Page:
Written by our Communications Coordinator – Charni Wiggins
After another successful Reboot Camp™, we have collated a list of tips to help the Stars of the future prepare for our next Reboot Camp™ on 30.11.2015, and upcoming Bootcamp™ starting 19.10.15.
- Know the answer to the question: Tell us about yourself. This is one of the most common questions to come up in an interview; therefore it is a good idea to have a few topics in mind you are comfortable talking about. Here are a few things to consider:
- Brief introduction: Age, where you are from, where was the latest place of study – school/college?
- Most recent subjects of study – A Levels/GCSE
- Why/how/what happened for you to become interested in tech?
- Long term career goals related to a particular area in tech?
- What are your interests outside of work? Are they related to tech in any way?
- Do your background research on the company. What do they do? How long have they been established for? How does their process work? This may be a good time to ask an insightful question about the company too.
- What are your weaknesses? This is a very common question, although remember that this doesn’t necessarily have to be a weakness; instead this can be turned into something positive. E.g. I find it hard to say no when people ask me to do things. Positive attribute: helpful.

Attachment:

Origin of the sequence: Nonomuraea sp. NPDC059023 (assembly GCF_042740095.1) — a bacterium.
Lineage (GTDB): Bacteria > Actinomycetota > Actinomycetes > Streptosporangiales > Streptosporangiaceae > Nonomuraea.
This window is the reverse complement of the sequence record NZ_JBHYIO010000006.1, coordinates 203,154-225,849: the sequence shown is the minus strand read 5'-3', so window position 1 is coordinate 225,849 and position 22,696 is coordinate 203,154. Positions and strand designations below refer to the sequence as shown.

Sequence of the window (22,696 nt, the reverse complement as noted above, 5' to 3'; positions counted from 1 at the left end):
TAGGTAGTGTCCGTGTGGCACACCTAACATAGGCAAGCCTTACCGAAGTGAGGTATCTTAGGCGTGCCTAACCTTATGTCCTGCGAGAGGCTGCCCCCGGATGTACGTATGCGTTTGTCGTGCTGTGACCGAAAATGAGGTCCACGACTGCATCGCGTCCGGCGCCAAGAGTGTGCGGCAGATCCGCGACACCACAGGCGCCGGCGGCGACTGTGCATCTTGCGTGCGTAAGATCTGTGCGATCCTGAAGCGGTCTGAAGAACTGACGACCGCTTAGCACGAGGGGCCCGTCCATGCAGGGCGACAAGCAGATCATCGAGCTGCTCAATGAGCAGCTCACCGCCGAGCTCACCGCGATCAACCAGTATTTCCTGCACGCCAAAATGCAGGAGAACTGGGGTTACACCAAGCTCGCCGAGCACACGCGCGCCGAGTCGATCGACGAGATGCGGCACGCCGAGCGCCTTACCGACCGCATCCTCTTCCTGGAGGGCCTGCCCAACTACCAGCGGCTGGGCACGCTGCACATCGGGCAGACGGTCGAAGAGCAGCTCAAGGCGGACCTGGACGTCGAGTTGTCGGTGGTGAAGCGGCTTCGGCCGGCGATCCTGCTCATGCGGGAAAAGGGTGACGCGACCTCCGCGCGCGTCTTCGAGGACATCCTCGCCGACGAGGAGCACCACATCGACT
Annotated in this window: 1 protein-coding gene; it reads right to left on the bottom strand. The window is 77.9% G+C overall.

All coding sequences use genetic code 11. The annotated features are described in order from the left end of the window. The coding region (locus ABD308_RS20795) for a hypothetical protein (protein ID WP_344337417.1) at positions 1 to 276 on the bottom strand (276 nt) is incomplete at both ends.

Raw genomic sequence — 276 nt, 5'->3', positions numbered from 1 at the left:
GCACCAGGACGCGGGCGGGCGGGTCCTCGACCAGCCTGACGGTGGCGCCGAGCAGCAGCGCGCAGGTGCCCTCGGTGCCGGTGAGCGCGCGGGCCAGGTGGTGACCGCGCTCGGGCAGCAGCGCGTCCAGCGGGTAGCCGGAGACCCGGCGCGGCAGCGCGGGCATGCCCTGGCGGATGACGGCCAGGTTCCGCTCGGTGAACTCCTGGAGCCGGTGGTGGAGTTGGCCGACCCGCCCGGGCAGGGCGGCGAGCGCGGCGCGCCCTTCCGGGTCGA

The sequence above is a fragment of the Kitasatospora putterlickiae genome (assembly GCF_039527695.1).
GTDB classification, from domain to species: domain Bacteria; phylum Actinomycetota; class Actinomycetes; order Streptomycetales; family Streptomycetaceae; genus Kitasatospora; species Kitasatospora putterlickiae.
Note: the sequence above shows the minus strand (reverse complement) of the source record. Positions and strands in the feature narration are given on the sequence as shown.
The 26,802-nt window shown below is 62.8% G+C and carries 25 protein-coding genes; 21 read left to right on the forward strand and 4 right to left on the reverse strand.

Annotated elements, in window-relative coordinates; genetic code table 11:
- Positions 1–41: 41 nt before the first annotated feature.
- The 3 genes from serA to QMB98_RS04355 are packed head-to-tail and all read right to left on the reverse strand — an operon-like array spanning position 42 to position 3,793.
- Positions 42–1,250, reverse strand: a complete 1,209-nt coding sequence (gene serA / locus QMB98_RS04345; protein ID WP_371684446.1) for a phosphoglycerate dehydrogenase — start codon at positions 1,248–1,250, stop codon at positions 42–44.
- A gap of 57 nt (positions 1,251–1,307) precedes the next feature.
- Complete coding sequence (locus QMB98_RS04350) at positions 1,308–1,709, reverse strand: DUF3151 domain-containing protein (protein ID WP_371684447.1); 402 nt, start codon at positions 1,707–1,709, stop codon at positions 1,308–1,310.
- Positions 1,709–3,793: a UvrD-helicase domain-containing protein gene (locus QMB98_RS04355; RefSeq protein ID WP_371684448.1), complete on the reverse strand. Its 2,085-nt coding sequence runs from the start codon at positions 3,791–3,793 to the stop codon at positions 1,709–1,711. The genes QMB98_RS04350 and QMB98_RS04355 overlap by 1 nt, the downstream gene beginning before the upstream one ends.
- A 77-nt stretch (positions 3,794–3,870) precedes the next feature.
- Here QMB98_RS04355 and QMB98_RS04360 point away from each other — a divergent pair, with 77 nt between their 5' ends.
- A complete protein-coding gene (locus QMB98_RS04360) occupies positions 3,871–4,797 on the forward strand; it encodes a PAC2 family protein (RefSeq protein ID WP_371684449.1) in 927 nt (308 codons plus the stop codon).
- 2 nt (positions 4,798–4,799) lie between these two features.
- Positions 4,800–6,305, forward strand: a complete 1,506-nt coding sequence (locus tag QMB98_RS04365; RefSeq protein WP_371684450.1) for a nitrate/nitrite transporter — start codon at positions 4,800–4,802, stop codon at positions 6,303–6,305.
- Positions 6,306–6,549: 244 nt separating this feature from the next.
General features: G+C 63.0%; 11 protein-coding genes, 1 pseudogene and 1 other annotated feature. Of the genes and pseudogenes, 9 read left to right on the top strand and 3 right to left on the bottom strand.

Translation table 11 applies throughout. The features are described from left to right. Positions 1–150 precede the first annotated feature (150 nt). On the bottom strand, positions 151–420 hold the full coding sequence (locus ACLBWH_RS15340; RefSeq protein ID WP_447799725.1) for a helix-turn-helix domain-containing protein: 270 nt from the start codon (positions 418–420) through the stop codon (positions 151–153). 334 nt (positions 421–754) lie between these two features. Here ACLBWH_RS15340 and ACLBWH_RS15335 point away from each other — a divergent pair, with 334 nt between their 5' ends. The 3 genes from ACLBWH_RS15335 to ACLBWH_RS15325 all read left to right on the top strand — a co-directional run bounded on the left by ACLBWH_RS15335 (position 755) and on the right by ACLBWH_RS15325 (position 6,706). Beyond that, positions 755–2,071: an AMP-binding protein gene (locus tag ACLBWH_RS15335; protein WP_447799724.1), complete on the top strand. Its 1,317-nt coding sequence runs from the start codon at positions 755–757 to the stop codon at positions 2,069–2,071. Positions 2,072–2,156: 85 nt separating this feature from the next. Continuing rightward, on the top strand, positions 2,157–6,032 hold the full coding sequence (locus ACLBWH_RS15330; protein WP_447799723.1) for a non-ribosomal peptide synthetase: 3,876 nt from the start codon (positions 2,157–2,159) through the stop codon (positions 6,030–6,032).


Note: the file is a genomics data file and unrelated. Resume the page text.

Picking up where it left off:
- Be clear in the direction of technology you would like to pursue. e.g. Web & Software Development, ICT Support & Networking, Digital & Creative or Tech Operations. Where do you see yourself in 5 years? How will this role aid you to get there?
- Brush up on your technical knowledge. Know key terms especially if talking about related technical experience and when giving examples. If you are someone without any technical related experience, it might be a good idea to talk about what in particular interests you in this area of technology and why, plus what skills specifically you are looking to gain in this area of tech. e.g. Coding – to be able to interpret and manipulate front-end coding languages once learnt to a high enough level to be able to build user interfaces for applications.
- If you are asked a technical question that you do not know the answer to, do not be afraid to admit that you do not know. The person interviewing you will most likely have more technical knowledge and experience than you have, therefore they will probably be able to tell if you do not know the answer. Be honest and open about your technical knowledge, it is not expected that you know everything necessary for the role at this point. However, it is important for the interviewer to know that you are willing and open to learning, so explain that you are – remember that it is effectively a training position so this will be relevant for everybody.
- …to be continued.
Found these helpful? Remember to come back next week for Interview tips part 2.
Are you interested in a tech Apprenticeship? Register for our next Reboot Camp™, we would love to have you!